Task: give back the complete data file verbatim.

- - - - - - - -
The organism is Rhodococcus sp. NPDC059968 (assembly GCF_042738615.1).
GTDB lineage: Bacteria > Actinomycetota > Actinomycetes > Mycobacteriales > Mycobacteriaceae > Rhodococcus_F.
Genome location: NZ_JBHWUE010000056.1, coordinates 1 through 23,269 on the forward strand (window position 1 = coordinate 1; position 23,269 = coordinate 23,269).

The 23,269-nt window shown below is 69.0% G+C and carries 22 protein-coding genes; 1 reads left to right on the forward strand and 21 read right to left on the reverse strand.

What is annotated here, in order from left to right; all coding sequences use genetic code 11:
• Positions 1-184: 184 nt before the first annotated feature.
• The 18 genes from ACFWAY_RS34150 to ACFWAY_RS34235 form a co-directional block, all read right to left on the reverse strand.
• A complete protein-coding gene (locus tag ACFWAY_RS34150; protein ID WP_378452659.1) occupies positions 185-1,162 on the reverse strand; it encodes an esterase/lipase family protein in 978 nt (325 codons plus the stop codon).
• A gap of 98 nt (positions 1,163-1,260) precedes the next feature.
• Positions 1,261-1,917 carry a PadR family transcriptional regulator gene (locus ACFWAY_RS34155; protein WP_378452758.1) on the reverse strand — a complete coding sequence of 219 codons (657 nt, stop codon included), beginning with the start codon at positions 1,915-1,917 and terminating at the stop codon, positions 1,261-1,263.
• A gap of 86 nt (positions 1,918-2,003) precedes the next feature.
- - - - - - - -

The organism is Rhodococcus sp. NPDC059968 (assembly GCF_042738615.1).
GTDB lineage: Bacteria > Actinomycetota > Actinomycetes > Mycobacteriales > Mycobacteriaceae > Rhodococcus_F.
Genome location: NZ_JBHWUE010000056.1, coordinates 1 through 23,269 on the forward strand (window position 1 = coordinate 1; position 23,269 = coordinate 23,269).

The 23,269-nt window shown below is 69.0% G+C and carries 22 protein-coding genes; 1 reads left to right on the forward strand and 21 read right to left on the reverse strand.

What is annotated here, in order from left to right; all coding sequences use genetic code 11:
• Positions 1-184: 184 nt before the first annotated feature.
• The 18 genes from ACFWAY_RS34150 to ACFWAY_RS34235 form a co-directional block, all read right to left on the reverse strand.
• A complete protein-coding gene (locus tag ACFWAY_RS34150; protein ID WP_378452659.1) occupies positions 185-1,162 on the reverse strand; it encodes an esterase/lipase family protein in 978 nt (325 codons plus the stop codon).
• A gap of 98 nt (positions 1,163-1,260) precedes the next feature.
• Positions 1,261-1,917 carry a PadR family transcriptional regulator gene (locus ACFWAY_RS34155; protein WP_378452758.1) on the reverse strand — a complete coding sequence of 219 codons (657 nt, stop codon included), beginning with the start codon at positions 1,915-1,917 and terminating at the stop codon, positions 1,261-1,263.
• A gap of 86 nt (positions 1,918-2,003) precedes the next feature.